Make a Hoo, manipulate Festival 2017, Traverse, review

Rating (out of 5)
Show details
Phoene Samsovath (Sound Artist)
Sita Pieraccini (performer), David Pollock (Musician/Live Sound Artist)
Running time

It’s a part of the human condition to want to connect beyond oneself – to call out from our own small corner in the hope of a returning ‘cooee’ or in this case a ‘hoo’ to know you’re not just whistling in the wind. This latest solo work from Sita Pieraccini, that was inspired by a residency in Sri Lanka and features elements of local folk songs, explores this universally understood and utterly human concept.

In her unique impassioned physical style, Pieraccini goes on a journey where she tries to make sense of the shifting world around her. Using a range of live foley sounds from David Pollock and startling visuals that go from an insect’s view of undergrowth to a monochromed kaleidoscope on a back screen, she creates an absorbing and strangely recognisable world. A torch held like a fragile egg and a swirling mirrorball are just parts of the highly effective lighting that enhance the striking performance atmospherically.

Pieraccini silently syncs her vigorous movements in a physical mirroring of the array of sounds from some pastoral chirruping to urban rhythmic machinery and the buffeting of bone shaking trains, all done in what looks like a pretty unaccommodating dress yet one that doesn’t limit her range or ambition. Her call to the audience to respond to her ‘Hoo’ is met readily bringing a light moment amid her intense work.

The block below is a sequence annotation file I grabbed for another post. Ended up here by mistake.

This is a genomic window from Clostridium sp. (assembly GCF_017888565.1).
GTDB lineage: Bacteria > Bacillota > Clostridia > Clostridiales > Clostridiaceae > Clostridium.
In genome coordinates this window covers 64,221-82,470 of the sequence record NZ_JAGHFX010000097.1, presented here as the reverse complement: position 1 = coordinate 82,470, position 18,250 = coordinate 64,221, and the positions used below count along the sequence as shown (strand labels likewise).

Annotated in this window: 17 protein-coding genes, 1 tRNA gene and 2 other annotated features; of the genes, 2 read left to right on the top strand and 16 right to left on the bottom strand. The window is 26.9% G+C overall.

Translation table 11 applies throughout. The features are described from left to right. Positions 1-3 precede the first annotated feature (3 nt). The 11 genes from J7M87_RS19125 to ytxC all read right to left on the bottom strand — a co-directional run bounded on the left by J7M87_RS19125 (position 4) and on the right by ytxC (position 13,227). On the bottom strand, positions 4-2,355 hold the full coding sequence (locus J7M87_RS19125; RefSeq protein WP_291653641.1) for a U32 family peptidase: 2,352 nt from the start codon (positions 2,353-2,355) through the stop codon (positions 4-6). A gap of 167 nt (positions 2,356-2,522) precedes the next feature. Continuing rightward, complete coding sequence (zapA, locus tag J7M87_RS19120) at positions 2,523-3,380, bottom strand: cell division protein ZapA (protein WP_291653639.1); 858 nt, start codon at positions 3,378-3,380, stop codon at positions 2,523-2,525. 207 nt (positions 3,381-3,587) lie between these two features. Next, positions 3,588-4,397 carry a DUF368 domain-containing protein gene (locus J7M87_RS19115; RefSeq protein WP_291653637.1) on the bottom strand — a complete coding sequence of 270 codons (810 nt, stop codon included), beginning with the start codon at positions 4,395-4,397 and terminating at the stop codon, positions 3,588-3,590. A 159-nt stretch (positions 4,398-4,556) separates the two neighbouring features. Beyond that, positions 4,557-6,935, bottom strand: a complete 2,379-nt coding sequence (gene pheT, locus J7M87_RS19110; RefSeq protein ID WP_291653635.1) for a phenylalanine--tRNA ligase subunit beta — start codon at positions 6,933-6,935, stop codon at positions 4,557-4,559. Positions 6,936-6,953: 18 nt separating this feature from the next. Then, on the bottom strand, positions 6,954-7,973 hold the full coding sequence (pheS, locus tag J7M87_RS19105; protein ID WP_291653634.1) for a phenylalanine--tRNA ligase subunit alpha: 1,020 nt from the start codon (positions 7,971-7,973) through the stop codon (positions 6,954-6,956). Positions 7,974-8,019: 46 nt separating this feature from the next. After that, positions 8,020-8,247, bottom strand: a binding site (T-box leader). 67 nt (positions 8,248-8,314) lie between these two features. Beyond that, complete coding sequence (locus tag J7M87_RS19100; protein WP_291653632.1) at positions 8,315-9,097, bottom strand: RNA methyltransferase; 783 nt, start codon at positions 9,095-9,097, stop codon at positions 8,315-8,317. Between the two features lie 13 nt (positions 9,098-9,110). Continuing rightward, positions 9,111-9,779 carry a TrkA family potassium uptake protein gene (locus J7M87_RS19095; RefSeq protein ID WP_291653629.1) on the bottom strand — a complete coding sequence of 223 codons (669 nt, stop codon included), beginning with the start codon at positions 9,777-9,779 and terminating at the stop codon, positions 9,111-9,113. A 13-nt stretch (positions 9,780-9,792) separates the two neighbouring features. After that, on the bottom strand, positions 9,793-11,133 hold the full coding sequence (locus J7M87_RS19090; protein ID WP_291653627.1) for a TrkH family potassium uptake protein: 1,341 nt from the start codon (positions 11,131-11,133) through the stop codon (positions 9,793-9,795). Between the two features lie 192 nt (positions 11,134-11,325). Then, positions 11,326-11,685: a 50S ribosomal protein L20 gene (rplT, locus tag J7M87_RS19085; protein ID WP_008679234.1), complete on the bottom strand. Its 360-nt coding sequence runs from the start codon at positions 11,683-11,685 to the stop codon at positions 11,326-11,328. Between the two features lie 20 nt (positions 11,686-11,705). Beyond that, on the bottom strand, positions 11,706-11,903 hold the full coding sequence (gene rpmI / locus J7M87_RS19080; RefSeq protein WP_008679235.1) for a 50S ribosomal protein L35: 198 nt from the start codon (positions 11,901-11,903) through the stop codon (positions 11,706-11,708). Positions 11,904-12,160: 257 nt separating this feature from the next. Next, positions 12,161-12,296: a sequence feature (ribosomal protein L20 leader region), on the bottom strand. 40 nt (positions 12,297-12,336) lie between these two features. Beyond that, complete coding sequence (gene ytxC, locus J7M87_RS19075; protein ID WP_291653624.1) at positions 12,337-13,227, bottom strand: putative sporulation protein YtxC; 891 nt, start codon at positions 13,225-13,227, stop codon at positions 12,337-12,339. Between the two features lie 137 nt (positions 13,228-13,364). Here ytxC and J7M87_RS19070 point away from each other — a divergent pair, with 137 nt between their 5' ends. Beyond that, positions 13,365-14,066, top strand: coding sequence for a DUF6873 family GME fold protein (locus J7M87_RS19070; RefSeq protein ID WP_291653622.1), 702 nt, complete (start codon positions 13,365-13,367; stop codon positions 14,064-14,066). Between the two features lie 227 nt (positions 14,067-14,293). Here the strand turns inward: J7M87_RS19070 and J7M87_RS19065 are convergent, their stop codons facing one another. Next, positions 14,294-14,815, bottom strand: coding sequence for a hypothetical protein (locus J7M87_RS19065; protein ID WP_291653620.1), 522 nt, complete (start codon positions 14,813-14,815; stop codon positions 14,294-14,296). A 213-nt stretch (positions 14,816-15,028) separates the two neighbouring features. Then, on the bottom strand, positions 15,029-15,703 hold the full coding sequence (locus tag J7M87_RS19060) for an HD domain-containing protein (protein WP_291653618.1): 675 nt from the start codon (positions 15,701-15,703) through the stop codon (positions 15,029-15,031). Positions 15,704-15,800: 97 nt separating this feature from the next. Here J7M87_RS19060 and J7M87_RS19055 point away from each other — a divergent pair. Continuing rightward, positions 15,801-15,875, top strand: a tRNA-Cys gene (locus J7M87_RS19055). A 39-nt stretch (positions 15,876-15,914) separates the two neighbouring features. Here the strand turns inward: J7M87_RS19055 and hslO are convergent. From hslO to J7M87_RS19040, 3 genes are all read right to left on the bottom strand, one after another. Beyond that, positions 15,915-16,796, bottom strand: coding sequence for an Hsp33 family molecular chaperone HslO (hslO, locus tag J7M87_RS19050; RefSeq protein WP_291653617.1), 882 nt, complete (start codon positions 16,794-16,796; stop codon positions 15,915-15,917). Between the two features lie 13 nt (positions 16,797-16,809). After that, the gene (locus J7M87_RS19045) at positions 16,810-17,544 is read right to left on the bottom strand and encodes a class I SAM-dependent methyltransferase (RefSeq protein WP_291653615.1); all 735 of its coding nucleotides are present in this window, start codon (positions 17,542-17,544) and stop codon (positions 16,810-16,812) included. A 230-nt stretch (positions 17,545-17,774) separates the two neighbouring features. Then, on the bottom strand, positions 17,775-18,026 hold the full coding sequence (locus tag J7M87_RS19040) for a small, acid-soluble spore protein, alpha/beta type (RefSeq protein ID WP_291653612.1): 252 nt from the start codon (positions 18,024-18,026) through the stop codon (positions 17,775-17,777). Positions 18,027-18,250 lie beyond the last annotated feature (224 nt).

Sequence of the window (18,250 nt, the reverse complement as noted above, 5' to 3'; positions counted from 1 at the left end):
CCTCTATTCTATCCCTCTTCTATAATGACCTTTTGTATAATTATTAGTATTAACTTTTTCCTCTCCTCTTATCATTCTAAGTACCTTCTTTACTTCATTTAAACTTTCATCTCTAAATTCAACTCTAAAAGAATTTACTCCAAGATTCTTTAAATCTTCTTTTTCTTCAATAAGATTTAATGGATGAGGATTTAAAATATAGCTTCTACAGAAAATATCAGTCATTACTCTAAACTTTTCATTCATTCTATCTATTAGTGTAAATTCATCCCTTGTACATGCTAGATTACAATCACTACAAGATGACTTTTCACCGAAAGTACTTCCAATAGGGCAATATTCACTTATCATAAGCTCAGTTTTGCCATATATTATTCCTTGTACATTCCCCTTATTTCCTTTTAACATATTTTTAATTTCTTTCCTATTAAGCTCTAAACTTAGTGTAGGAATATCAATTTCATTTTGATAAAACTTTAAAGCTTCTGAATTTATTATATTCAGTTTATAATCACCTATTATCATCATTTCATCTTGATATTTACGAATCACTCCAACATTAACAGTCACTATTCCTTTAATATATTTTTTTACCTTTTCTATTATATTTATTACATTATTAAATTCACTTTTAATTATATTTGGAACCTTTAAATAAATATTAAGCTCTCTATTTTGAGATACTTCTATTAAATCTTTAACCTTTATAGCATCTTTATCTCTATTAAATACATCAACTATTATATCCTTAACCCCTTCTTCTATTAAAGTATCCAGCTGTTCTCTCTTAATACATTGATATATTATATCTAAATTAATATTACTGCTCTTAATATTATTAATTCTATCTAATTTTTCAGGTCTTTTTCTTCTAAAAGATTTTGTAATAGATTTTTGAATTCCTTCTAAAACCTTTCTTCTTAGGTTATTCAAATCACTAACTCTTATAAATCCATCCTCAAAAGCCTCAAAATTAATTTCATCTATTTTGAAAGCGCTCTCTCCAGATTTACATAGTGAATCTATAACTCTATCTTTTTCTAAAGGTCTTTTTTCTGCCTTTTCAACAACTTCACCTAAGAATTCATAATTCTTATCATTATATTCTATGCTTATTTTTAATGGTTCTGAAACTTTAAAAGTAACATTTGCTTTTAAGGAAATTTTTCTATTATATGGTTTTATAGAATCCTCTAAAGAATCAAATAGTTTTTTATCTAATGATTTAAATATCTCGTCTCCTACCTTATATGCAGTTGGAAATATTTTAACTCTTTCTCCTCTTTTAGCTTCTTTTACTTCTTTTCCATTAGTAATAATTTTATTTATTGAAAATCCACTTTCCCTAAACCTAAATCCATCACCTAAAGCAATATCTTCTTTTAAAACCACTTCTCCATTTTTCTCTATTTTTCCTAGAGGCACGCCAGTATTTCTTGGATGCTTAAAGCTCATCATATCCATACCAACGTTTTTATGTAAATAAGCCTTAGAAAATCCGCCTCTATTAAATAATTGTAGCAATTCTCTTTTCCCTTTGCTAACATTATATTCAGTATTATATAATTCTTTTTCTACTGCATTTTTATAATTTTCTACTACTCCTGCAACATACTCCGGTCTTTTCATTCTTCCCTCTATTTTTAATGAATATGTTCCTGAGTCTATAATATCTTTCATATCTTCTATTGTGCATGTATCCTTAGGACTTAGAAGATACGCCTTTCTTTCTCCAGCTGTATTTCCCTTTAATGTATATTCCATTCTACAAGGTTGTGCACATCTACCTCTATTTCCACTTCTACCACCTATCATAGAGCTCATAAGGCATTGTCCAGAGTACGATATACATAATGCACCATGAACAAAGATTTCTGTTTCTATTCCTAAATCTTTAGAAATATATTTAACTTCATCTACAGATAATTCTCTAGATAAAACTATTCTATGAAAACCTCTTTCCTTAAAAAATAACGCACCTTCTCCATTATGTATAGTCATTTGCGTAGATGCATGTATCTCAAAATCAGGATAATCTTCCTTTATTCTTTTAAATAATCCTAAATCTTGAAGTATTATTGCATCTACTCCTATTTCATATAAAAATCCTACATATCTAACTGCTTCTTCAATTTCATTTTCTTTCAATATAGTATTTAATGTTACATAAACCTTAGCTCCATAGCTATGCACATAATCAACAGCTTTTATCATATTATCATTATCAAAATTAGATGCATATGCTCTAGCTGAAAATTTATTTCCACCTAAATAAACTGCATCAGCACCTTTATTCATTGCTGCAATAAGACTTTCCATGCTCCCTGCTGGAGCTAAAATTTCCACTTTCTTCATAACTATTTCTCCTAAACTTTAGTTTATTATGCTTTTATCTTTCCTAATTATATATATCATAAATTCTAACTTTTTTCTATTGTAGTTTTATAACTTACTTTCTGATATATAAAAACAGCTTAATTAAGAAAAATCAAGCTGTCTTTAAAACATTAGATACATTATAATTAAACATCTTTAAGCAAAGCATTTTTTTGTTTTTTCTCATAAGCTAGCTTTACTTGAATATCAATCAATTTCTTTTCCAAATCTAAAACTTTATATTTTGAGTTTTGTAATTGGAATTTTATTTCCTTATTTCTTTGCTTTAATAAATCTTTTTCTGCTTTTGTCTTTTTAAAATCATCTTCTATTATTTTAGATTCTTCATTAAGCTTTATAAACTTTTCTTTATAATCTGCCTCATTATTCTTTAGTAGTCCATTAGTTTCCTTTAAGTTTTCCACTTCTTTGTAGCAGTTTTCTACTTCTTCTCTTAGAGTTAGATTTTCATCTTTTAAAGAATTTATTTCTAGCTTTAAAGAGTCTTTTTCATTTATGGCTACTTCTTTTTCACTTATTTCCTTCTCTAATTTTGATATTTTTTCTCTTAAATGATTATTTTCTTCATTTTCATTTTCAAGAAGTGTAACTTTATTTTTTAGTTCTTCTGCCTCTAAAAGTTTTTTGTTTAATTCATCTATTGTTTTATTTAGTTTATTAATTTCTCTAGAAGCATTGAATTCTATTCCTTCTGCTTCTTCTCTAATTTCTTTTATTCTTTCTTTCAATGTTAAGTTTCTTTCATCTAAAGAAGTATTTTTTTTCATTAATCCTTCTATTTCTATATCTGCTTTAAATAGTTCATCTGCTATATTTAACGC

The examination of daily and primitive survival, as performed with her moving and memorable piece Bird, is clearly a theme that is close to the artist’s heart and it is continued in this mainly wordless but not soundless new work that premièred at manipulate Festival 2017. Make a Hoo is programmed as having no spoken dialogue but towards the end Pieraccini speaks directly if briefly to the audience with a quote from the novel Reef by Sri Lankan author Romesh Guneschara.

‘If there are gods in this world, or in the next, let them take pity on us and give us strength every day, because we need it every day. Every single day. There is no let up, ever. Not really.’

Pieraccini has in her physicality created a reflection of some of the many forms of daily living, of trying to make sense of confusion around us and the vital importance of making a ‘hoo’.

01 February 2017 at 9pm age recommend 12+